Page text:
So what’s the downside of going under debt counselling?The purpose of debt counselling is to get you debt free and therefore you will not have access to your credit cards, retail accounts, overdrafts or any types of debt while under debt counselling. In order to ensure you can’t access further credit during this period, the credit bureaus will be notified that you’re undergoing debt counselling. This information will then be made available on your profile on all the credit bureaus until you’re finished the debt counselling process, at which point it is removed. Some people find the thought of not having access to credit a bit stressful but most people who have been wracked with debt for years, find it liberating.

Our perspective? We don’t think you should want more debt if you’re already struggling to cope with the debt you have. It also stops consumers from entering the trap of using debt to settle debt, which is an impossible situation to get out of.

Lastly, we find this defined period of debt counselling – where you’re paying down your debt as quickly as possible with the assistance of the professionals – is an ideal opportunity to work on your personal financial education so that by the time your debt is paid off, you’ll be well on your way to building wealth.

How much does it cost?Debt Counselling is a formal process, which is governed by the National Credit Act and as such, debt counsellors are regulated in how they charge you their fee for the service they provide. Typically, the bulk of those fees are charged in the first two months of your repayments, and thereafter your money goes to paying back your loans.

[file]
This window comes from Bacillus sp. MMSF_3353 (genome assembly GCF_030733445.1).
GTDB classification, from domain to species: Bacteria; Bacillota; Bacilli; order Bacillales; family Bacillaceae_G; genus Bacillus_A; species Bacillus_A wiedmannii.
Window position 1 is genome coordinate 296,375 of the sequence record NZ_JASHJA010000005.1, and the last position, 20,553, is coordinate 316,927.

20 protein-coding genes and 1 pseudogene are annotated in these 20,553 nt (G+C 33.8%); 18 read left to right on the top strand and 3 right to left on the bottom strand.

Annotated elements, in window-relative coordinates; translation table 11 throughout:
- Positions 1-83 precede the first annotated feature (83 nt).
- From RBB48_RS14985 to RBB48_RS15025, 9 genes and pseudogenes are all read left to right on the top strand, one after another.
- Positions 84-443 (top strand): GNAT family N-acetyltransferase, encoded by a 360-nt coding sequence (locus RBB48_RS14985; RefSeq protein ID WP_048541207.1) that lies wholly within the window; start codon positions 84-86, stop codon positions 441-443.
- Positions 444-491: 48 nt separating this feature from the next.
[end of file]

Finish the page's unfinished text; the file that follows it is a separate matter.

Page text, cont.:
It’s very important to know that your monthly debt repayments (known as your rehab payment) and associated fees are based on how much YOU can afford, which is determined by your budget. For example, if your debt counsellor says that your monthly repayment fee of your debt is R770 per month (because that’s what you can afford) then that’s the restructure fee you’ll pay to your debt counsellor in your first month. Here is a more detailed example of how the fees work in the first three months:

  • Month 1 - Restructure fee: This is equal to your rehab payment payable in your first month (up to a maximum fee of R6,840). To clarify using the example above: if your monthly rehab fee is R770 a month, this is the restructure fee that your debt counsellor will take as a payment for their services in your first month in debt counselling. Also, month one will cover your once off application fee of R57 and a fee of R57 for your credit check.
  • Month 2 – Sundry Fee: This includes your legal fee. Anything above the legal fee gets distributed to your credit providers.
  • Month 3 – Rehab payment to your credit providers: Your rehabilitation payment is the amount you pay back on your debt every month.

What happens when I’m finished repaying the money?You’ll be issued a clearance certificate from your debt counsellor saying you’ve repaid all your debt and then this information will be relayed to the credit bureaus. Once that happens you’ll clear your name and improve your credit rating.

I’d like to apply; how do I go about it?If you go to this page and apply for debt counselling online, a consultant will call you to do a free assessment and credit check to see if you qualify.

Alternatively, you can look for a debt counsellor on the National Credit Regulator’s website.

The views and opinions expressed in this article are those of the authors and do not necessarily represent or reflect the views of 1Life or its employees.